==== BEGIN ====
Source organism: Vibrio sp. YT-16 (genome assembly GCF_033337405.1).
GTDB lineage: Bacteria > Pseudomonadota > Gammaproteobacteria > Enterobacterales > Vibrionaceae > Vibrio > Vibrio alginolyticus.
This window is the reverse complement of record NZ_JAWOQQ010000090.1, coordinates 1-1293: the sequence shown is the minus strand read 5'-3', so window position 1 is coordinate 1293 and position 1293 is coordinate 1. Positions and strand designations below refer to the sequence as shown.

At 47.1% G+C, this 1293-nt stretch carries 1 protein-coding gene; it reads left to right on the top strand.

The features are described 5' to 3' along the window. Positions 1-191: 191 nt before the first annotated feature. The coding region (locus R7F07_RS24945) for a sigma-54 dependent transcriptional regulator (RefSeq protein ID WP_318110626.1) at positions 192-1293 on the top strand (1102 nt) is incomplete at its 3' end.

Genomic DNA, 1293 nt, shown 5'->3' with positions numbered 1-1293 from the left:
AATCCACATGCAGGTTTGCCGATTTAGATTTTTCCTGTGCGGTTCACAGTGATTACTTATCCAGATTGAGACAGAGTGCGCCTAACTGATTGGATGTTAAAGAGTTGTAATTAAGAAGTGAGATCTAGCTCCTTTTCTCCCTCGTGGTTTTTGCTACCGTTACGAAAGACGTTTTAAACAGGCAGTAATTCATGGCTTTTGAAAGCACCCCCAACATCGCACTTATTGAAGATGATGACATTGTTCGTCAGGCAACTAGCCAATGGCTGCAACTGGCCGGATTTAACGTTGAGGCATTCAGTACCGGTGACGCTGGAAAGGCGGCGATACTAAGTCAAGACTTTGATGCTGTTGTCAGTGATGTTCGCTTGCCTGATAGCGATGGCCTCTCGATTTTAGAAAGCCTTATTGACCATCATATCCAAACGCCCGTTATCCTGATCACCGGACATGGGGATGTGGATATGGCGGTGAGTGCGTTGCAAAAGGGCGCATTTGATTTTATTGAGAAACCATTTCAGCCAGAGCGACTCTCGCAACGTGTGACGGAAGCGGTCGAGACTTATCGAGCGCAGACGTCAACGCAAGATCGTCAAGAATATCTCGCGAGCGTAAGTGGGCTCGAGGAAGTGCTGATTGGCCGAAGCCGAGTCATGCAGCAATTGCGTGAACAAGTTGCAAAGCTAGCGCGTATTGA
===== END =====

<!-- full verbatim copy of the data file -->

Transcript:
Source organism: Vibrio sp. YT-16 (genome assembly GCF_033337405.1).
GTDB lineage: Bacteria > Pseudomonadota > Gammaproteobacteria > Enterobacterales > Vibrionaceae > Vibrio > Vibrio alginolyticus.
This window is the reverse complement of record NZ_JAWOQQ010000090.1, coordinates 1-1293: the sequence shown is the minus strand read 5'-3', so window position 1 is coordinate 1293 and position 1293 is coordinate 1. Positions and strand designations below refer to the sequence as shown.

At 47.1% G+C, this 1293-nt stretch carries 1 protein-coding gene; it reads left to right on the top strand.

The features are described 5' to 3' along the window. Positions 1-191: 191 nt before the first annotated feature. The coding region (locus R7F07_RS24945) for a sigma-54 dependent transcriptional regulator (RefSeq protein ID WP_318110626.1) at positions 192-1293 on the top strand (1102 nt) is incomplete at its 3' end.

Genomic DNA, 1293 nt, shown 5'->3' with positions numbered 1-1293 from the left:
AATCCACATGCAGGTTTGCCGATTTAGATTTTTCCTGTGCGGTTCACAGTGATTACTTATCCAGATTGAGACAGAGTGCGCCTAACTGATTGGATGTTAAAGAGTTGTAATTAAGAAGTGAGATCTAGCTCCTTTTCTCCCTCGTGGTTTTTGCTACCGTTACGAAAGACGTTTTAAACAGGCAGTAATTCATGGCTTTTGAAAGCACCCCCAACATCGCACTTATTGAAGATGATGACATTGTTCGTCAGGCAACTAGCCAATGGCTGCAACTGGCCGGATTTAACGTTGAGGCATTCAGTACCGGTGACGCTGGAAAGGCGGCGATACTAAGTCAAGACTTTGATGCTGTTGTCAGTGATGTTCGCTTGCCTGATAGCGATGGCCTCTCGATTTTAGAAAGCCTTATTGACCATCATATCCAAACGCCCGTTATCCTGATCACCGGACATGGGGATGTGGATATGGCGGTGAGTGCGTTGCAAAAGGGCGCATTTGATTTTATTGAGAAACCATTTCAGCCAGAGCGACTCTCGCAACGTGTGACGGAAGCGGTCGAGACTTATCGAGCGCAGACGTCAACGCAAGATCGTCAAGAATATCTCGCGAGCGTAAGTGGGCTCGAGGAAGTGCTGATTGGCCGAAGCCGAGTCATGCAGCAATTGCGTGAACAAGTTGCAAAGCTAGCGCGTATTGA